“There were times when we should have switched and we didn’t switch,” said UW guard C.J. Wilcox, who led his team with 20 points, playing his final game near the suburb of Pleasant Grove where he grew up. “Or we were late switching and (they) caught us in bad position and we either fouled or they got a good shot.”

Simmons’ offensive output was a bright spot. And Williams-Goss, who missed practice time this week with a hip injury, scored 19 points in 35 minutes. But that drought in the second half was killer, especially considering how easy Utah had it on the offensive end.

The Huskies also got very little out of sophomore guard Andrew Andrews – he also missed practice the last two days with an ankle problem – who made just one shot in 12 attempts.

If they’d gotten a few stops, an off-night offensively could have been mitigated.

“We don’t take this lightly,” Simmons said. “We’ve lost two in a row. We don’t take it lightly at all. There’s definitely a sense of urgency as far as going into the next game.”

UTAH 78, WASHINGTON 69

Player of the game: Utah had three players deserving of this honor, but the nod goes to Jordan Loveridge, who missed only one field-goal attempt and scored 16 points but also had a game-high 13 rebounds. Delon Wright is a runner-up with 19 points on 7-for-9 shooting, five assists, four rebounds and three steals in 38 minutes.

It was over when: Brandon Taylor buried a 3-pointer from the corner with 1:23 to play, extending Utah’s lead to 70-63 and essentially providing the game’s final dagger.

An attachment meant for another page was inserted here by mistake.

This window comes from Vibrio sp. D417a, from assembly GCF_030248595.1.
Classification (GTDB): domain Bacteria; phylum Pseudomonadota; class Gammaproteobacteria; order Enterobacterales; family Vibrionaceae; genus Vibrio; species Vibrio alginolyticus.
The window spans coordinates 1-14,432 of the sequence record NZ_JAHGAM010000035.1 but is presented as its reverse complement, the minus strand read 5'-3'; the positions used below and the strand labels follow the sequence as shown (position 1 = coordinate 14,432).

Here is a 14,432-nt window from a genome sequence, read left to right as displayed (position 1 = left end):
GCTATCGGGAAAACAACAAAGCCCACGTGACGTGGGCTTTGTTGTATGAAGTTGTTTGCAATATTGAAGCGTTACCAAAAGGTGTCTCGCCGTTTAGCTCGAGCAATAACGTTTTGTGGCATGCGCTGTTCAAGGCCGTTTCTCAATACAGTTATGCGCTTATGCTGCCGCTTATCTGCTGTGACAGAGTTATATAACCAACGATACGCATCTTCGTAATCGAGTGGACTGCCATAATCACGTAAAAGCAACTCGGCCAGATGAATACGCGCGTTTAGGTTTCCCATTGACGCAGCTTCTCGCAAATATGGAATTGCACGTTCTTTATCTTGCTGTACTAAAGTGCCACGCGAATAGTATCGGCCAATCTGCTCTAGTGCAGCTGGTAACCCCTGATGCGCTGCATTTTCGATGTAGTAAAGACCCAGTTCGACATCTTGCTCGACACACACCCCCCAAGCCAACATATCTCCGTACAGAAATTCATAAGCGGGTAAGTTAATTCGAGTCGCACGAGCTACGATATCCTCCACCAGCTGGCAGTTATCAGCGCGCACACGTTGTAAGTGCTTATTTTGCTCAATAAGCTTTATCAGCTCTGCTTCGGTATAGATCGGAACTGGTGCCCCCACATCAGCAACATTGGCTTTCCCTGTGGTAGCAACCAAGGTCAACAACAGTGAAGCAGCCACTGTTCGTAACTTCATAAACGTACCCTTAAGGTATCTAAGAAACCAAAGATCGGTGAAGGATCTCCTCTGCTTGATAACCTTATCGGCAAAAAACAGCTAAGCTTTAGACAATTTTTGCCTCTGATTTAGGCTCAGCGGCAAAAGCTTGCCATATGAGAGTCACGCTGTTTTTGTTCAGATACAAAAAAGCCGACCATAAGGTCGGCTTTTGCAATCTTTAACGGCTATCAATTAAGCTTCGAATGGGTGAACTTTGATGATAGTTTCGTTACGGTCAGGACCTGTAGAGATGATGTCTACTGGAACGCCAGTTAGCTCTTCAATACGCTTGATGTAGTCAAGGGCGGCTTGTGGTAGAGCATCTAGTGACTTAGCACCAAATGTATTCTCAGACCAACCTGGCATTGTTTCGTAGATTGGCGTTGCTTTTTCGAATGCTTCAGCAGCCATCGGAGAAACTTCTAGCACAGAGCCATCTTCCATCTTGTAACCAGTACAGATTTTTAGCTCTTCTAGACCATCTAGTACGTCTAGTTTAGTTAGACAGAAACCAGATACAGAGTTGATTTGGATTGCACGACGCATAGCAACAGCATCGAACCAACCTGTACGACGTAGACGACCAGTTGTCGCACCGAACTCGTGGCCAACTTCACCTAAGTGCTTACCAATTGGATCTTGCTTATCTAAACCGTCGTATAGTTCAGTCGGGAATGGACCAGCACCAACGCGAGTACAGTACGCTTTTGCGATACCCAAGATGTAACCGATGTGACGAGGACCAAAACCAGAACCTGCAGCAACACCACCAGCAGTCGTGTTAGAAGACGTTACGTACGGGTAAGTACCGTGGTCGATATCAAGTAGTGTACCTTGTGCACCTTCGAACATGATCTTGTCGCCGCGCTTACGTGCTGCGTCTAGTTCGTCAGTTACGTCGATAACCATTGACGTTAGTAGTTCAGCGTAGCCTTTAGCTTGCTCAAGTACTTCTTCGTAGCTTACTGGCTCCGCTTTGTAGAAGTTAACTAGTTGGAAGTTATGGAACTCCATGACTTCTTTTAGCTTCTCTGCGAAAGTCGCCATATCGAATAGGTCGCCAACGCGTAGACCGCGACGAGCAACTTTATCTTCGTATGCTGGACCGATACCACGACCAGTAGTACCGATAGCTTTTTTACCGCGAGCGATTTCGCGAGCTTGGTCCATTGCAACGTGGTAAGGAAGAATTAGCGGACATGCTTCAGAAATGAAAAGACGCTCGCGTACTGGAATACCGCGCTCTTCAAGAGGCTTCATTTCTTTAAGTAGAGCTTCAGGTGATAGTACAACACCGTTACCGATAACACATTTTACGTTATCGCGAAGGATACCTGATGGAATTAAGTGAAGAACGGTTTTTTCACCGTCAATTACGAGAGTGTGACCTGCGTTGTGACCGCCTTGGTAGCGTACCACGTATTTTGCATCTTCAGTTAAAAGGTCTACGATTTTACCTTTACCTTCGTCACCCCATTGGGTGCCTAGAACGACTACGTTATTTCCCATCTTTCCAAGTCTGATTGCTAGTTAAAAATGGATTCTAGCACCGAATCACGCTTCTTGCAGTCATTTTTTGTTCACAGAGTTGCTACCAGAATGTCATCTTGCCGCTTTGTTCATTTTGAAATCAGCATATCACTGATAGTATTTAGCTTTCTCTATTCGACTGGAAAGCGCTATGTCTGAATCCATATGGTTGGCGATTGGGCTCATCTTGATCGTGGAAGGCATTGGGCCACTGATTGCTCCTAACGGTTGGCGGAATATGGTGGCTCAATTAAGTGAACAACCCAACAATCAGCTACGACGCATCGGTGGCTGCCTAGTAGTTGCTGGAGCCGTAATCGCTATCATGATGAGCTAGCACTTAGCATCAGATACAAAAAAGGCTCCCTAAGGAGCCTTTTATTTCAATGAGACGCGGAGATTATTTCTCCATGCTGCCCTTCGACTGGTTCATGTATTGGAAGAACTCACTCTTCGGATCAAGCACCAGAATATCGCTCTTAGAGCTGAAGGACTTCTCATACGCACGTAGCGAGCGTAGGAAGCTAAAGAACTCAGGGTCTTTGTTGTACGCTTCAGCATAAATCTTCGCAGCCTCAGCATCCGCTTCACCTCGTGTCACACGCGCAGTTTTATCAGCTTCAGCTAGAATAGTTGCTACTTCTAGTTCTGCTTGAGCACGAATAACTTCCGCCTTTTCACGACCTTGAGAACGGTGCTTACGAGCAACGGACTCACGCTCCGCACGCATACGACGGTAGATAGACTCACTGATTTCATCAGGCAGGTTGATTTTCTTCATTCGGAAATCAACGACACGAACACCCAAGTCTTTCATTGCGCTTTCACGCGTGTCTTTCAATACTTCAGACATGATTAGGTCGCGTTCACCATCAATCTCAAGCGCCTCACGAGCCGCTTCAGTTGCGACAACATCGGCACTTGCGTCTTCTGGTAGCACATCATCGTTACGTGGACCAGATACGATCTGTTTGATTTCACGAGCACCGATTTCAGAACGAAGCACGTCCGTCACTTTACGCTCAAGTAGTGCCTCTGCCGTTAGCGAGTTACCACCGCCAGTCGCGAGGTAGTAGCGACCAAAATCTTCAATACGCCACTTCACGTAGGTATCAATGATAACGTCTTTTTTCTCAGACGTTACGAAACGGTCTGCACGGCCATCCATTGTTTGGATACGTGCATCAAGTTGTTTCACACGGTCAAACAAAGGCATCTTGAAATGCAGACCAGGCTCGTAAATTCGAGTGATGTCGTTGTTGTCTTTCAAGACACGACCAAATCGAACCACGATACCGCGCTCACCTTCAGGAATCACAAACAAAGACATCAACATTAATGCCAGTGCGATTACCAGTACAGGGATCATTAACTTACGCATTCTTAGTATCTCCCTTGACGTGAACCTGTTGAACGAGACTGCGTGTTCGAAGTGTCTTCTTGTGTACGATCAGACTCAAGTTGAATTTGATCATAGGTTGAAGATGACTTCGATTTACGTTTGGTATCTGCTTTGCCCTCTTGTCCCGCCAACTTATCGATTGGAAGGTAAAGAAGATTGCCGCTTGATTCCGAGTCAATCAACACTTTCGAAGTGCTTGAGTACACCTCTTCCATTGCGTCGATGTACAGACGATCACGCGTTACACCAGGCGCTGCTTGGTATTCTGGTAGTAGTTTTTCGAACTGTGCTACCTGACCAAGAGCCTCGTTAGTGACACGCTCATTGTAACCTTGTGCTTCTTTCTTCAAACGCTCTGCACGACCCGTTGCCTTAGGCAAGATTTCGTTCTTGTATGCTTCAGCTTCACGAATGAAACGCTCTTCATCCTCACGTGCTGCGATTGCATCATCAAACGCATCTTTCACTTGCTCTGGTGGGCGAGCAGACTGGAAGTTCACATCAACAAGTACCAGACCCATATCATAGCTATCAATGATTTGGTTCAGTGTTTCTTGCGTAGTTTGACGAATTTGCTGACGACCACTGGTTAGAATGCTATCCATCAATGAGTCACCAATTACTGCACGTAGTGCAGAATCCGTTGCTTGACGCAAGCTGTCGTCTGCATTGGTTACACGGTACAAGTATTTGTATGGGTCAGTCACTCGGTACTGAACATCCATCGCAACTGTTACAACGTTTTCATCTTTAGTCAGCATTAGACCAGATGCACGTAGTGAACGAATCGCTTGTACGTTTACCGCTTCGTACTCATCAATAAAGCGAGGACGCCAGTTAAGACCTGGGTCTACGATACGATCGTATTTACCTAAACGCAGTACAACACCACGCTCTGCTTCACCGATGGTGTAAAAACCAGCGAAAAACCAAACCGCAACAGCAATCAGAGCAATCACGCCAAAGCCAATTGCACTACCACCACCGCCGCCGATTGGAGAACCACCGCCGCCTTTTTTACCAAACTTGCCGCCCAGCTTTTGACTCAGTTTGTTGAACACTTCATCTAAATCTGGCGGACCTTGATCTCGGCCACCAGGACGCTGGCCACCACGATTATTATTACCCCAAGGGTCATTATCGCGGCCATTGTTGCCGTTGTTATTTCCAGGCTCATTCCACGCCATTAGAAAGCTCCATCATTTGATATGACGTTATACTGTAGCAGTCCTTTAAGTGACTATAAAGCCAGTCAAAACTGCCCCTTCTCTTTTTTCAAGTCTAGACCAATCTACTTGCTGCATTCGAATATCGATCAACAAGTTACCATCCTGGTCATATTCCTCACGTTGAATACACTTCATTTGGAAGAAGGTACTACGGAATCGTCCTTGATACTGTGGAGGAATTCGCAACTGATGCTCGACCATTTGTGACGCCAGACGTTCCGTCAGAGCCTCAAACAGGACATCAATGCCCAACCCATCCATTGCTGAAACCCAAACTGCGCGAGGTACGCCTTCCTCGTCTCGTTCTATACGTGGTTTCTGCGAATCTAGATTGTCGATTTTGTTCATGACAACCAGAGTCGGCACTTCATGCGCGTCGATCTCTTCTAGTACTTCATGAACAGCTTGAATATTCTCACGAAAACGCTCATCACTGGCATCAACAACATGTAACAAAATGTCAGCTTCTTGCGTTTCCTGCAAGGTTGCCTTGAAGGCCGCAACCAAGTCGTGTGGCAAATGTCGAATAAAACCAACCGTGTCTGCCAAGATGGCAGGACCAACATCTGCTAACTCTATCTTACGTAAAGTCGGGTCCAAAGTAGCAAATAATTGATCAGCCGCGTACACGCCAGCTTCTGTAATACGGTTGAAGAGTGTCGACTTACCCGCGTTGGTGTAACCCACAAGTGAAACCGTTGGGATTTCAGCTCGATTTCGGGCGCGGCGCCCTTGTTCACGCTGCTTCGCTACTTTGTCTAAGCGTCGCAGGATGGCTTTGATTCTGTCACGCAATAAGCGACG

Stat of the game: Utah shot 60 percent from the field overall, making 68 percent of its field-goal attempts in the second half.

Quotable: “They’re doing a lot of different reads because we’re switching a lot of stuff. We have a lot of mismatches because we’re smaller. They exploit that pretty well. Overall we had some mental mistakes that hurt us at crucial times. That was the main thing.” – UW guard C.J. Wilcox on opponents adjusting to the Huskies’ defensive scheme.

What it means: Barring some kind of miracle run over the last eight conference games, you can probably take any thoughts of the NCAA tournament off the table for this team. The Huskies are 1-5 on the road in Pac-12 Conference games, and while Utah is no pushover, this isn’t the kind of game a tourney-bound team can afford to lose. Not in this conference. Not this season. A split of this trip would feel like a monumental accomplishment now.

Next up: Washington at Colorado, 5 p.m. Sunday, ESPNU.

christian.caple@thenewstribune.com

Bellingham Herald is pleased to provide this opportunity to share information, experiences and observations about what's in the news. Some of the comments may be reprinted elsewhere in the site or in the newspaper. We encourage lively, open debate on the issues of the day, and ask that you refrain from profanity, hate speech, personal comments and remarks that are off point. Thank you for taking the time to offer your thoughts.

Commenting FAQs | Terms of Service